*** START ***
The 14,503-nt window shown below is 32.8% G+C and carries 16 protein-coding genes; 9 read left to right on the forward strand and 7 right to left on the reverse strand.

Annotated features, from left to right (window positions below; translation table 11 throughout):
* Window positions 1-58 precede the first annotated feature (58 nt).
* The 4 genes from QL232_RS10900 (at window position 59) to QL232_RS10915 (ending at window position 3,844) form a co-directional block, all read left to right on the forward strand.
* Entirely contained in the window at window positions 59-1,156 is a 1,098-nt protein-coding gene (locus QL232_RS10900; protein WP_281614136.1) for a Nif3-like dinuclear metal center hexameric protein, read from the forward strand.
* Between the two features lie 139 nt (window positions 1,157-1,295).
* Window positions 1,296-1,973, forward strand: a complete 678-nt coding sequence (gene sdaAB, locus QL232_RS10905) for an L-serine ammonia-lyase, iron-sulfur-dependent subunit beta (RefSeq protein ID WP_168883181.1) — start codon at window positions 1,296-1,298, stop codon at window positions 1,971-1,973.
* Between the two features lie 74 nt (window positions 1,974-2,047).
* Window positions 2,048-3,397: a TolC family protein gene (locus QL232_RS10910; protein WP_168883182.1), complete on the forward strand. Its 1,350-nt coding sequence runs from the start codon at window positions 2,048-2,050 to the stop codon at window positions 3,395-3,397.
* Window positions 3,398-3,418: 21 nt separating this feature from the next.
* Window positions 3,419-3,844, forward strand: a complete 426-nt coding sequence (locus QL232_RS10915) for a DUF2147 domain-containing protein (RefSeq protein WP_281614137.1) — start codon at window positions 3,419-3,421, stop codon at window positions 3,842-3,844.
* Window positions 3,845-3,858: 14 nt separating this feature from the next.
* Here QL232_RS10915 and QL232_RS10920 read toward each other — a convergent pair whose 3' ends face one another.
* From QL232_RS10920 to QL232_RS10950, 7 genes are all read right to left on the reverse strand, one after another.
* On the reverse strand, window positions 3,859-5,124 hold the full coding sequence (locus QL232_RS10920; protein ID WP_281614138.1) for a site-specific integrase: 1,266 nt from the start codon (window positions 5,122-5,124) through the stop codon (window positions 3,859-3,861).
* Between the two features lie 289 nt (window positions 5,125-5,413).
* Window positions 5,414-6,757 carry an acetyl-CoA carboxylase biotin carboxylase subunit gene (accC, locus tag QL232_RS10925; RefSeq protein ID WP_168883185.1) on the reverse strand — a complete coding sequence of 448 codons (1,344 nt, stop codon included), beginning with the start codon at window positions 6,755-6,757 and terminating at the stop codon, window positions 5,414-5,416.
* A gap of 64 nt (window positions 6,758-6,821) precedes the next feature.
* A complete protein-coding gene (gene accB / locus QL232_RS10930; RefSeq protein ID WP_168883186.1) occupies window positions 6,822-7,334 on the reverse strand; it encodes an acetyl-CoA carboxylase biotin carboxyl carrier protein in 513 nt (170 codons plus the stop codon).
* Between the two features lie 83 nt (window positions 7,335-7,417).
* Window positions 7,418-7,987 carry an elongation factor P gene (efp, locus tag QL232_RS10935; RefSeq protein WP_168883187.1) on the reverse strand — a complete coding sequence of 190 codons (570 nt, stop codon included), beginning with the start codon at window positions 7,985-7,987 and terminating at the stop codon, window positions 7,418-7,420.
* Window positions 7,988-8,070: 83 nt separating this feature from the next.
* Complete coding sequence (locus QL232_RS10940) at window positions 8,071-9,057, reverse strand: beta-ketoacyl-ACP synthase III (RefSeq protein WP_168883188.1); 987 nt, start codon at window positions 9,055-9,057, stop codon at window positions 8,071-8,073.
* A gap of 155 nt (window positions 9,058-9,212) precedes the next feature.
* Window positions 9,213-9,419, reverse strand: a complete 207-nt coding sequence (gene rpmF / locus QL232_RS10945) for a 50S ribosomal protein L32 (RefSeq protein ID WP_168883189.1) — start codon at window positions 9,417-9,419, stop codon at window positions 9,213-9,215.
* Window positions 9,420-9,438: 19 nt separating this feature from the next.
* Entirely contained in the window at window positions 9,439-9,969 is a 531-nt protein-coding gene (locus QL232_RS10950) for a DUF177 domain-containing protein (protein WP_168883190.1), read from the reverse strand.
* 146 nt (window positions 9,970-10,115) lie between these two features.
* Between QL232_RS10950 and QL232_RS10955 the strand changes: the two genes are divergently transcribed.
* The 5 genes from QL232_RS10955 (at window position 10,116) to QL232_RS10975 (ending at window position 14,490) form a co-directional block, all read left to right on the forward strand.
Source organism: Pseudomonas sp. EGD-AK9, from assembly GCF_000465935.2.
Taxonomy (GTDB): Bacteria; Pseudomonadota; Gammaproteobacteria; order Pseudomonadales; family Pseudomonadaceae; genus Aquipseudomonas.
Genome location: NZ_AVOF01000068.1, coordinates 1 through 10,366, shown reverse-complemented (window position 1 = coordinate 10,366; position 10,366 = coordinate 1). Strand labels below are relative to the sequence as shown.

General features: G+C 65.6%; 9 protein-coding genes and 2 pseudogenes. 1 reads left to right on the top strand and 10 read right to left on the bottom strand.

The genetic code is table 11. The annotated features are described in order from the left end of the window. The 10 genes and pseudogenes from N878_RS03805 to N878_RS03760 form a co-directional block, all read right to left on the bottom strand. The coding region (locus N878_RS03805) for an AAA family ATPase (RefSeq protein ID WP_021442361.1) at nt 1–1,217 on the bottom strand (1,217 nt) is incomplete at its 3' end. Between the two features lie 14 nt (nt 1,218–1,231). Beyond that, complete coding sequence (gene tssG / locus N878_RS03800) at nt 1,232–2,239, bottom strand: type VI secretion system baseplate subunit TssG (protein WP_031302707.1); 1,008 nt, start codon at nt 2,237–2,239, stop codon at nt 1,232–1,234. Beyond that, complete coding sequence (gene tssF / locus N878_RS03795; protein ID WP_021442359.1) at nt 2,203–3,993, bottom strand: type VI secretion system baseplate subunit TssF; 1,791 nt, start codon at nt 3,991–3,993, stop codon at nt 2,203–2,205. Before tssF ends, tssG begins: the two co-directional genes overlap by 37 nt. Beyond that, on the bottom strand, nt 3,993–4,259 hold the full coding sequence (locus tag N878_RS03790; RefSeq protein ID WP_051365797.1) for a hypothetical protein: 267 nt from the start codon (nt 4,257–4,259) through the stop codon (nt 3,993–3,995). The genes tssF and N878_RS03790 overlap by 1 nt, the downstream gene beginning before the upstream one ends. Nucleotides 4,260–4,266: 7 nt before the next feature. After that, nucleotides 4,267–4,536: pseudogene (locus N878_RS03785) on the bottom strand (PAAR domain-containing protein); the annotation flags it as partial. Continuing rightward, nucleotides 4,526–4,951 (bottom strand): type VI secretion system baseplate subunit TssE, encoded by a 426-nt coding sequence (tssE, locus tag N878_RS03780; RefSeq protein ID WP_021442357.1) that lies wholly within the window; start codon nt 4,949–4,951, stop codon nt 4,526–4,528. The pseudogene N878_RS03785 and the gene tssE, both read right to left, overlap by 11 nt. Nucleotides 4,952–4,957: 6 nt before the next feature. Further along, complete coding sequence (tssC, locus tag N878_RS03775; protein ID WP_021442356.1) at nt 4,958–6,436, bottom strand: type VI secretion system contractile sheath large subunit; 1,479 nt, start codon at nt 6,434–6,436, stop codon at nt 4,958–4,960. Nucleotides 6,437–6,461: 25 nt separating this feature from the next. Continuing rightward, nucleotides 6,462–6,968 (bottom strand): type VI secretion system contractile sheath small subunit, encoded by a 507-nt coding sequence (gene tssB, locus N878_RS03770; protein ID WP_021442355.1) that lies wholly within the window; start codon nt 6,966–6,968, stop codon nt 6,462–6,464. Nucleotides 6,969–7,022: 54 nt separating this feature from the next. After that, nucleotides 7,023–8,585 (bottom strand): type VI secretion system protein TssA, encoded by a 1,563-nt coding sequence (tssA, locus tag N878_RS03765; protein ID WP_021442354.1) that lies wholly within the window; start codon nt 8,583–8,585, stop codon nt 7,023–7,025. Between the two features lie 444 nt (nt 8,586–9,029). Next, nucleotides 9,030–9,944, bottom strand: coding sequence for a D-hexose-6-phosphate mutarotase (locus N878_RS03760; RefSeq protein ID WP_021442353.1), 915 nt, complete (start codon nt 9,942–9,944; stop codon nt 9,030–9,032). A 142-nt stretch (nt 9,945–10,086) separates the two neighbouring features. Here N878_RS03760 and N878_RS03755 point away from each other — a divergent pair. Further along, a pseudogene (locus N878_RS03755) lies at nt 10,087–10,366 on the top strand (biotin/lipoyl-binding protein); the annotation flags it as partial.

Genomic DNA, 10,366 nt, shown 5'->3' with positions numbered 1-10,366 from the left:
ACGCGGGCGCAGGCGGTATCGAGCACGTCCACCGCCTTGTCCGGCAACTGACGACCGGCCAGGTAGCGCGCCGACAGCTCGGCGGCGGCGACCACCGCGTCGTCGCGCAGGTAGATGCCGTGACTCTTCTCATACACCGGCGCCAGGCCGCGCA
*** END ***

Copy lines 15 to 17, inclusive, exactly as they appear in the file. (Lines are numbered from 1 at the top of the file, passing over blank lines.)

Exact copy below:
* On the reverse strand, window positions 3,859-5,124 hold the full coding sequence (locus QL232_RS10920; protein ID WP_281614138.1) for a site-specific integrase: 1,266 nt from the start codon (window positions 5,122-5,124) through the stop codon (window positions 3,859-3,861).
* Between the two features lie 289 nt (window positions 5,125-5,413).
* Window positions 5,414-6,757 carry an acetyl-CoA carboxylase biotin carboxylase subunit gene (accC, locus tag QL232_RS10925; RefSeq protein ID WP_168883185.1) on the reverse strand — a complete coding sequence of 448 codons (1,344 nt, stop codon included), beginning with the start codon at window positions 6,755-6,757 and terminating at the stop codon, window positions 5,414-5,416.